For those of you who live under a rock, zombies are real. Not in the sense of zombies from World War Z or The Walking Dead. I’m talking about the neuroanatomic and pathophysiologic properties that underlie people who suffer from symptoms of zombie-ism: Meaning symptoms like global aphasia, inattention, disinhibition, ataxic gait, amnesia, insomnia, and disturbances in hunger (not to mention what is appropriate to feed on). The question is, does a neurologic disorder mimic these symptoms? And if so, what?
Before you even listen to the show, know this: Comparisons will be made between various neurologic diseases and zombie-ism. If you or someone you know has a neurologic disorder, or if you find this comparison crude and offensive, this episode is not for you. But if you’re a zombie fanatic, and your skin is as thick as your skull, go ahead and click play. You’ll find the next 24 minutes well worth your while.
This week I am joined by Dr. Brian Hanrahan, a senior neurology resident from the University of Pittsburgh Medical Center. He previously joined us for a segment on First Seizure of Life, where (arguably) he contributed far more intellectual content than he has this week. He returns this week to share some insights into his true passion: zombies. In fact, he has lectured on this subject every year for the past 5 years–so I would certainly consider him an expert on the topic.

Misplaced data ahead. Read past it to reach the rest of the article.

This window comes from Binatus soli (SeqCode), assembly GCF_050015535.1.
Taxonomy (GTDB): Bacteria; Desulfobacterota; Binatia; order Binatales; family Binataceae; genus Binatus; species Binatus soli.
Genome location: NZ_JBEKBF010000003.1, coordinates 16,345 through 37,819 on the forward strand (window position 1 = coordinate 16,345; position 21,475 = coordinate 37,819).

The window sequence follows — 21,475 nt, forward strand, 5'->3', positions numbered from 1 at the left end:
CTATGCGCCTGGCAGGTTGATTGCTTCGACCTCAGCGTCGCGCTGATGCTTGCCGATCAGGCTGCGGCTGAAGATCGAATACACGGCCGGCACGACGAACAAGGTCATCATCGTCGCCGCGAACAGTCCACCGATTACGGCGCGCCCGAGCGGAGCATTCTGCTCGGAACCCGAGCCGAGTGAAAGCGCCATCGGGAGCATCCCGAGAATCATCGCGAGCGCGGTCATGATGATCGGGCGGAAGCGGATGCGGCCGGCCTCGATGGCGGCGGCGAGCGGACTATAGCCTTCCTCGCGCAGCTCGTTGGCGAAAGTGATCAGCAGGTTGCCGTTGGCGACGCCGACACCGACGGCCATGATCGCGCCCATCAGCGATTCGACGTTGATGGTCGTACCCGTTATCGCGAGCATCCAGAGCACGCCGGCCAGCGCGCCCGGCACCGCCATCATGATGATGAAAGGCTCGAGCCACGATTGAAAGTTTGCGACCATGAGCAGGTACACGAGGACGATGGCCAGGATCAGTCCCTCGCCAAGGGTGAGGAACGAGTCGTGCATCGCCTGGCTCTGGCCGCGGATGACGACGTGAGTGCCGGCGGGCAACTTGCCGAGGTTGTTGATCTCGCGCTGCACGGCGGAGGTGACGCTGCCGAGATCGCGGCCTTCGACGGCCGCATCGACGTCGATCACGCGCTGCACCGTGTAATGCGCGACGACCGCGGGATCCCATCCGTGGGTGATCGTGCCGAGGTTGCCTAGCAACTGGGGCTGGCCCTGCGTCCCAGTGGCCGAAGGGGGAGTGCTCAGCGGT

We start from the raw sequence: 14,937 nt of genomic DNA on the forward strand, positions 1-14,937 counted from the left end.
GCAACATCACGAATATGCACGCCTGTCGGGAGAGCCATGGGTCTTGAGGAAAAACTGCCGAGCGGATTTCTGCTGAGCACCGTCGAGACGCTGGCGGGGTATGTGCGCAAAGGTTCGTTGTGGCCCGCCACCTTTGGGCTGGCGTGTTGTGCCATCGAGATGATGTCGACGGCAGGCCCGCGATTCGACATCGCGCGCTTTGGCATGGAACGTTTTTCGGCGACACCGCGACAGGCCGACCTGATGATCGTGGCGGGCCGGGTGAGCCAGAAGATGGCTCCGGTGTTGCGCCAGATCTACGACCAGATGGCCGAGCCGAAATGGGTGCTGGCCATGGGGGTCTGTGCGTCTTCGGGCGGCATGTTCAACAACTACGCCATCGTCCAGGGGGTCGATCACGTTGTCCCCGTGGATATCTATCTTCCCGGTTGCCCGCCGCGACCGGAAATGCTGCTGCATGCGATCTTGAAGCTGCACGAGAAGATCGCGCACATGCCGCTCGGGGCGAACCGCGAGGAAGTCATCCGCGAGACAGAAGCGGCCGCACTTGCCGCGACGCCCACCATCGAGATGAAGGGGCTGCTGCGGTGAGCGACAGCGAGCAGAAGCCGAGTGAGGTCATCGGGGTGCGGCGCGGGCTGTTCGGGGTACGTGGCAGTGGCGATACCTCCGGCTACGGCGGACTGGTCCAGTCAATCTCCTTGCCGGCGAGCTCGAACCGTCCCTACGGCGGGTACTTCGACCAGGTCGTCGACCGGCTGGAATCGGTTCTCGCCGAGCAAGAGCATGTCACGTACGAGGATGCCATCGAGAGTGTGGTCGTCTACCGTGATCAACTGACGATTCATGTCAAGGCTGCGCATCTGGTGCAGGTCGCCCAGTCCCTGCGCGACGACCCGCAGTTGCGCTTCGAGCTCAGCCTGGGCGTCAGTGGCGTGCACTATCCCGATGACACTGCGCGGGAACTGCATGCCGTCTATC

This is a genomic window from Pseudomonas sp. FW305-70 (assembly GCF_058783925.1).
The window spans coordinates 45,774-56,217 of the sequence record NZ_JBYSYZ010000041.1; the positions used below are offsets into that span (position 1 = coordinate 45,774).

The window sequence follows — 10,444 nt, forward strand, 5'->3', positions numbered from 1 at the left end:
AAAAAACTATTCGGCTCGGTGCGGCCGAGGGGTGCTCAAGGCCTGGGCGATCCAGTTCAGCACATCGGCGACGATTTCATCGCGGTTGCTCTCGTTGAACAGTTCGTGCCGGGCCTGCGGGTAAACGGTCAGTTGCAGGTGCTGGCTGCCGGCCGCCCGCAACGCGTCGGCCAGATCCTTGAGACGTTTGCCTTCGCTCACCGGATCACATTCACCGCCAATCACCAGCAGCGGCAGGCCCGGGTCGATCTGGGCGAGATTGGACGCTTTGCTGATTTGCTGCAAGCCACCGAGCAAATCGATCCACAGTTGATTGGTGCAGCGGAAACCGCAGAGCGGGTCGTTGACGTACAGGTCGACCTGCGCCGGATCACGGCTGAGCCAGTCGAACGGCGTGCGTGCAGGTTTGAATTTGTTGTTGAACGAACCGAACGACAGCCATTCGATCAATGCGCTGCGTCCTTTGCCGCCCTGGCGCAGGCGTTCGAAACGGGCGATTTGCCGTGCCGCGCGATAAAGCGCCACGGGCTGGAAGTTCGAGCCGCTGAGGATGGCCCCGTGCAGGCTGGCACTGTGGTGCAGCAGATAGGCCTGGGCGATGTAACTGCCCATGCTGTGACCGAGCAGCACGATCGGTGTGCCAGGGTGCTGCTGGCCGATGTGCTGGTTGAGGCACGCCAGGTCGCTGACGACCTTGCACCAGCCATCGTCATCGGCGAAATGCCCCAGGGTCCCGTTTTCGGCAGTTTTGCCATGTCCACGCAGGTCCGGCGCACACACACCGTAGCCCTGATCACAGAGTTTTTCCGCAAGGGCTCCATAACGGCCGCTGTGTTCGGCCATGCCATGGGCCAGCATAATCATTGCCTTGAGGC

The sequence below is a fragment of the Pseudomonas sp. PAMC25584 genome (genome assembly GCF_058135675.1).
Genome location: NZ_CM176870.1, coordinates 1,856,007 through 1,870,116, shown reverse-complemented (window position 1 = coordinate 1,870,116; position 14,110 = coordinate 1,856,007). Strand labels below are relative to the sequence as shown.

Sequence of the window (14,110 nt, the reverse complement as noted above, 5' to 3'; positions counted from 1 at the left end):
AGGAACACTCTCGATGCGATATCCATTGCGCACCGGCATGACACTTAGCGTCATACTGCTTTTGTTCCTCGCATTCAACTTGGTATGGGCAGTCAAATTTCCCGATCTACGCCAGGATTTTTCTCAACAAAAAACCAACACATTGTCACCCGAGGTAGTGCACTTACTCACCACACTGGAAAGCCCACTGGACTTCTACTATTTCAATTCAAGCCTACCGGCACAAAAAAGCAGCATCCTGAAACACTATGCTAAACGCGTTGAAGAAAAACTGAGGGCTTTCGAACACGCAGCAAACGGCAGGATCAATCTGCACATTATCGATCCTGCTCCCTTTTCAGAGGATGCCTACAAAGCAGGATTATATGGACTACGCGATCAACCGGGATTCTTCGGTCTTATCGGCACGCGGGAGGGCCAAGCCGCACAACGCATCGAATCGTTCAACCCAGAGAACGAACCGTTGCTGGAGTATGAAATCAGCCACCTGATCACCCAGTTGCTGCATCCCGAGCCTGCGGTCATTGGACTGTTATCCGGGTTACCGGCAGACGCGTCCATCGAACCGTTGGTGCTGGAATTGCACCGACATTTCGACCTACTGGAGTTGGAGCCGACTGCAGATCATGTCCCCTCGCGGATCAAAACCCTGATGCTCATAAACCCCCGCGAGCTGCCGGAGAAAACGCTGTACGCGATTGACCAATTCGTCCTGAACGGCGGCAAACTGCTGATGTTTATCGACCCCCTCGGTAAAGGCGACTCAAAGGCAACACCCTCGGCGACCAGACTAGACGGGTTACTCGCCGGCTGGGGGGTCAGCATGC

Much of the data you’ll find on zombies has to do with parasitism. Viruses, bacteria and parasites use host organisms to complete their lifecycle. These infectious agents are masters of host manipulation, able to hijack host processes to replicate and transmit to the next host. While we tend to think of infections as just making us sick, they are also capable of changing our behavior. In fact, many infectious agents are able to mediate host behavior in ways that can enhance transmission of the disease. The Cordyceps fungus is one example (right), and toxoplasma gondii is another. When toxoplasma gondii infects the intermediate host, rodents, it reduces the survival instinct of the infected rodent to avoid cats–and therefore “complete its life cycle”, as Dr. Hanrahan explains. This permits the parasite to infect its next host, the cat, and thrive in the environment. At the most basic level, whatever pathogenic agent that affects the central nervous system must influence the host organism’s behavior.
Toxic states may also explain zombie-like behaviors, especially in humans. One of the earliest descriptions of such a toxin originates in Haitian folklore. “Zombie” itself comes from the Haitian creole word, zonbi, describing the reanimated body of a deceased person. It was thought that in the early nineteenth century, Haitian “necromancers” would concoct a solution containing two ingredients–tetrodotoxin (a potent neuromuscular paralytic) and a naturally occurring anticholinergic agent–which would place the individual into a sort of hypoactive delirium, much like what we see in classic zombie movies such as the Dawn of the Dead (1978), Resident Evil (2002), and Zombieland (2009). This past year, a similar “zombie” state was reported in the New England Journal of Medicine in patients who consumed a THC analogue called AMB-FUBINACA. Reportedly 85 times more potent than common marijuana, AMB-FUBINACA caused a hypoactive delirium without the typical vital sign abnormalities (tachycardia, fever, hypertension, diaphoresis) observed in patients toxic from marijuana consumption. The result: 9 hours of zombie-ism.